One important rule of thumb to remember is there is no retroactive modification of child support. What does this mean? It means in short, that a judge can only change a child support order, which is presently in effect, back to the date that service of a complaint for modification was made upon the other parent. A Complaint for Modification is the procedure in which a parent requests a change in child support from the Court by claiming or alleging a material and substantial change of circumstances has occurred. Typically, the other parent must be given a copy of this document by a sheriff or constable, which process is known as service.
A Court can only go back to the date of service, in modifying a Court order for child support. Circumstances that may constitute a material and substantial change of circumstances requiring a change in child support may be, for example: the loss of a job, a major increase or decrease in pay, unemployment due to major illness or injury, the emancipation of a child, or a change in custody of a child from one parent to another. It is important to get to Court as quickly as possible after the changing event occurs to assure that the right amount of child support is established, because there is no going back to the date the event occurred, if there was no complaint for modification served upon the other parent at the time. If a major change in circumstances has occurred to you, then be sure to contact a skilled attorney as soon as possible to file a Complaint for Modification to assure that your rights are protected.
Division of Property and Divorce. As part of a judgment for divorce the Court may divide and assign all or any part of the property of the spouses in the marriage. The Court is authorized to divide property of divorcing spouses pursuant to Massachusetts General Laws chapter 208 section 34. That section defines property in very broad terms and includes almost everything in the marriage (from the house to the boat and just about everything in between) including vested and non vested retirement benefits, military retirement benefits (with some limitations), pension, profit sharing, annuities, deferred compensation and insurance. The law specifies that the Court is obligated to consider twelve mandatory factors and is permitted to consider an additional four discretionary factors to determine how to divide the property amongst the spouses. The mandatory factors are as follows: the length of the marriage, the age of each of the spouses, the health of each spouse, their station in life, their respective occupations, the amount and source of income of each spouse, their vocational skills, employability, the estate of the parties including whether any property was inherited, the liabilities and needs of each of the parties, and finally the opportunity for future acquisition of capital assets and income. The Court may consider the following discretionary factors in determining how property shall be divided and assigned between the respective spouses: the contribution of each of the parties in the acquisition, preservation or appreciation in value of their respective estates and the contribution of each of the parties as a homemaker to the family unit.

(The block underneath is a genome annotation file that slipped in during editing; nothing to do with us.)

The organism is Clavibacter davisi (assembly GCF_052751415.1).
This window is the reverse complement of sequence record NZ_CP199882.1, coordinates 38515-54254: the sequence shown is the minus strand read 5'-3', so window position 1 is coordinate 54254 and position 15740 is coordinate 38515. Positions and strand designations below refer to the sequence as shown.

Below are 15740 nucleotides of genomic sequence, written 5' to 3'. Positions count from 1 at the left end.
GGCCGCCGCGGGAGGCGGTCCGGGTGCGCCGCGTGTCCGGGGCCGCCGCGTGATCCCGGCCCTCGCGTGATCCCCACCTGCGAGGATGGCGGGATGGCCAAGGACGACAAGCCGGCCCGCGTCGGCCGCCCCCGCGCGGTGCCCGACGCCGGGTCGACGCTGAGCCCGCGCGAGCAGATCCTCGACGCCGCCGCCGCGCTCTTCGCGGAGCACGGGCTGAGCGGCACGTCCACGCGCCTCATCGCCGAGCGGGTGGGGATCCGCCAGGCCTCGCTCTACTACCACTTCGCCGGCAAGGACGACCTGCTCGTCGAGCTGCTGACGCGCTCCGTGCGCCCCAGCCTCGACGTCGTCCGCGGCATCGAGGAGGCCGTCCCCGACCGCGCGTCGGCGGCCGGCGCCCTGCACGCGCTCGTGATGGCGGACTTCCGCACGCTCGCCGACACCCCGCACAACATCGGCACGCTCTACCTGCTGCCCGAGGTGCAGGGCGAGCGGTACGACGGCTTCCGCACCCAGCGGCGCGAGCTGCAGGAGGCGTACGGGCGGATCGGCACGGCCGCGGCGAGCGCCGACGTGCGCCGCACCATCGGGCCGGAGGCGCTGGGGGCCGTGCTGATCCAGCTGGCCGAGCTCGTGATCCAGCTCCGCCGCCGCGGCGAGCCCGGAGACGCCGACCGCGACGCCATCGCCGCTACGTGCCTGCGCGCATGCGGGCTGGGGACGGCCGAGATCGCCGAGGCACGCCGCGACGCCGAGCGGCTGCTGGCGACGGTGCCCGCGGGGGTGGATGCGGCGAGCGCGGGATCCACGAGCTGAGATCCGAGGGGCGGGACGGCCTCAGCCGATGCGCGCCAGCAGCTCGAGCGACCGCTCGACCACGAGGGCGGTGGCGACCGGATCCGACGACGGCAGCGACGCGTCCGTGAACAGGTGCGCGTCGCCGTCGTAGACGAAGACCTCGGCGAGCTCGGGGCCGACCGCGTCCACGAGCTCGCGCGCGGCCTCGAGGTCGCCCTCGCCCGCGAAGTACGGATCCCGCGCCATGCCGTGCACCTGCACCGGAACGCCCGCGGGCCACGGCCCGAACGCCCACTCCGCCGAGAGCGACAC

Now this brings up lots of questions. How much weight is to be given to each factor? Does any one factor count more than the others? The answer is - it is up to the judge and it depends on the particular circumstances of each case. The judge can only consider each factor only once in its calculations, but the weight given to any particular factor is up to the Court’s discretion. So long as a judge has clearly considered all of the mandatory factors, it is up to the judge to decide how to use those factors in determining property division. But a Court cannot abuse its discretion. These factors are ultimately utilized by the Court to formulate a fair and final resolution to the property division dilemma. Are you confused? Well it is difficult to sum up everything that truly goes into the division of property in a paragraph or less. But this is the overall framework for the Courts to work under. Lots of cases have been litigated on the division of property in Massachusetts. I will devote future blog posts to some of those cases to give you a better handle on how the appellate courts in Massachusetts have interpreted this section of the law. Remember if you have a particular question on how this property division statute will affect you in a divorce then contact a local attorney concentrating in family law for assistance. You are always welcome to contact our office for a free consultation. Ann Ponichtera DeNardis